With regard to machine alignments, several patents have taught a method for sensing machine alignment through probing a known standard or fixture, then computing where a error in positioning occurs, and printing out specific instructions on the machine control to direct a machine maintenance person as to adjustment to perform. Such an apparatus is shown in U.S. Pat. No. 5,357,450, of R. D. Hemmerle et al., issued Feb. 10, 1994, entitled “Automated Maintenance System for Computer Numerically Controlled Machine”.

Other patents have taught supplying graphical representations for the aid of an operator, such graphical representations being the result of an operational problem sent by particular sensors. An example of controliwith graphical representation of where problems have arisen, is shown in U.S. Pat. No. 5,345,390 of L. E. Grenip, Jr. et al., issued Sep. 6, 1994. Another patent teaching a method and apparatus for diagnosing machines, is shown in U.S. Pat. No. 4,985,857, of A. Bajpai, et al., issued Jan. 15, 1991, and U.S. Pat. No. 4,809,200, of B. V. Moore et al., issued Feb. 28, 1989.

Cincinnati Machine's artiFACT™ system is a CNC performance monitor system that quickly detects a change in the machine toolls accuracy. The artiFACT™ system include's an artiFACT™ fixture, NC program, and analysis software for use with a personal computer. The fixture is mounted on a dedicated machine pallet and probe blocks on the fixture are probed with a spindle-mounted trigger type probe, and then the measured data is compared to baseline data in the machine control. Differences outside specified tolerances indicate that certain machine alignments have changed, generating an alert message on the machine control screen. An alert indicates that machine alignments need to be corrected. The personal computer analysis software displays analyses indicating which areas need correcting. The software also plots periodic measured data versus the baseline for a given fixture point for convenient trend analysis.

The Cincinnati Machine artiFACT™ system probes the fixture with the machine spindle probe touching against fixture probe blocks in X, Y, and Z directions. The Cincinnati Machine artiFACT™ system invention overcomes difficulties and, in some cases shortcomings, of the prior art, by providing an easily probed fixture having target blocks for probing in at least three coordinate directions, an NC probe routine program, an NC comparator program, and an analysis program, wherein the analysis program is conveniently run on a personal computer using data gathered from the probe routine and comparator programs. This system provides data indicating squareness of the machine. The Cincinnati Machine artiFACT™ system for 4 axis condition monitoring is described in greater detail in the Operating Parts/Service Manual for Cincinnati Milacron artiFACT™ (ATS) Automatic Test System for Horizontal Machining Centers, Publication No. 123-SP-98092, published originally by Cincinnati Milacron and incorporated herein by reference. It is highly desirable to have a system that indicates condition of the trunnion axis or A axis of the machine about which the spindle rotates.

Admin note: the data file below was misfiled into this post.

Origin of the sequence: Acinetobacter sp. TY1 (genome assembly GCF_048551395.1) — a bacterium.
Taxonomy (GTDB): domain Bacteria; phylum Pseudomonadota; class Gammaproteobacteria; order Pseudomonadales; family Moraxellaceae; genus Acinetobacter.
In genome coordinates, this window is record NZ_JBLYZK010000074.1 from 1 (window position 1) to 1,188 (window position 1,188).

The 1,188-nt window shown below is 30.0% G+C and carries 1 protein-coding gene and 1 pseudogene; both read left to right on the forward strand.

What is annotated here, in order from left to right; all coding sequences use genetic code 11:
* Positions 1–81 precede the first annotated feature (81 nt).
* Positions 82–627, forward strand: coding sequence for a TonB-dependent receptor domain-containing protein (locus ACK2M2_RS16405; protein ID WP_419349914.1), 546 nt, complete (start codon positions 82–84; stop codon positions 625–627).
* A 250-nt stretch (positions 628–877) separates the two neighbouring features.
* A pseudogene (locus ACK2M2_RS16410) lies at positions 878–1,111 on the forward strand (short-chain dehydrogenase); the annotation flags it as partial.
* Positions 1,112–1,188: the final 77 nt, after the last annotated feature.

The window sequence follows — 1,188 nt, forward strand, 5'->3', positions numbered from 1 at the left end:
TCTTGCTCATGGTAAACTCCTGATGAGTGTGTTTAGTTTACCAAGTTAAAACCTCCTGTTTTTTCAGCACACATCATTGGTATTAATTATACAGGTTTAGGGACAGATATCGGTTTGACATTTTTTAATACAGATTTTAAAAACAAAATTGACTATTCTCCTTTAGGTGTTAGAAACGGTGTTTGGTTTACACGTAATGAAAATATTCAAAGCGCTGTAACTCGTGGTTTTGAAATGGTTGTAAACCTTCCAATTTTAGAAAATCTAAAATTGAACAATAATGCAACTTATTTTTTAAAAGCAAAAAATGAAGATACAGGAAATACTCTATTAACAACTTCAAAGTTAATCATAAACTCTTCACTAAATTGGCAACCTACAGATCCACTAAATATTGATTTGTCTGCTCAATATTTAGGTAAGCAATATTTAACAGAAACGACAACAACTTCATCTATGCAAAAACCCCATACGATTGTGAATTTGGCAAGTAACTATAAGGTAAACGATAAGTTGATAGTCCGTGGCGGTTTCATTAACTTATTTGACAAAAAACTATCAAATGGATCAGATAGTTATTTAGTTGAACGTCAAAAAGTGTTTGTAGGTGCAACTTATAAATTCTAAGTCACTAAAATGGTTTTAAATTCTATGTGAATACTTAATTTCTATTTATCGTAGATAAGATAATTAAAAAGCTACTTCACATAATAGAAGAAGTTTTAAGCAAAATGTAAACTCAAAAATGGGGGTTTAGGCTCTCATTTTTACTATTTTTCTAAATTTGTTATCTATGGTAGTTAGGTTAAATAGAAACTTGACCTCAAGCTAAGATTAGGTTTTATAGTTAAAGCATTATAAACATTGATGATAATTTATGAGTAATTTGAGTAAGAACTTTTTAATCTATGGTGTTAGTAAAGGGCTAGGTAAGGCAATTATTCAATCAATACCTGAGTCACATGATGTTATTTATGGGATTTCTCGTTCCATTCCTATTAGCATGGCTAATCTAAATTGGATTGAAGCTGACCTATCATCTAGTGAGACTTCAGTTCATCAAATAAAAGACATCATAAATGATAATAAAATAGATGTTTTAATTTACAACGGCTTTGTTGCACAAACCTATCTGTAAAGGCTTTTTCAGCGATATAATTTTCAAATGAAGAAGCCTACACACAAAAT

SUMMARY OF THE INVENTION

The present invention provides a fixture, system, and method for automatically and quickly indicating a condition of a trunnion axis A of a computer numerically controlled (CNC) machine and optionally an alert to a machine operator.

The machine tool monitoring fixture has a body preferably constructed of parallel first and second walls and a third wall disposed between, at right angles to, and connected to the first and second walls, the walls all being mounted on a base. First, second, and third probe blocks are mounted on the body at first, second, and third angular positions respectively along an arc circumscribed by a radius about an axis of rotation. The first, second, and third blocks are mounted on an outer surface of one of the first and second parallel walls, the outer surface facing away from an other of the first and second parallel walls. The first, second, and third probe blocks include first, second, and third flat surfaces with respective normals parallel to the axis of rotation and preferably co-planer. The first and second walls have first and second recesses, respectively, in their unattached end and are preferably arcuate with arcuate edges circumscribed about the axis of rotation.

The monitoring system of the present invention is used for monitoring alignment of a spindle trunnion axis of a computer numerically controlled (CNC) machine and includes the fixture and a probe to measure locations of features including the probe blocks on the fixture. The probe is mounted in a tool holder mounted of a spindle of the machine and a CNC controller is used for moving and operating the spindle mounted probe. Means are provided for and measuring, recording, and displaying location data probed by the probe against the flat surfaces. The means is effective to display the location data as a deviation from baseline measurements.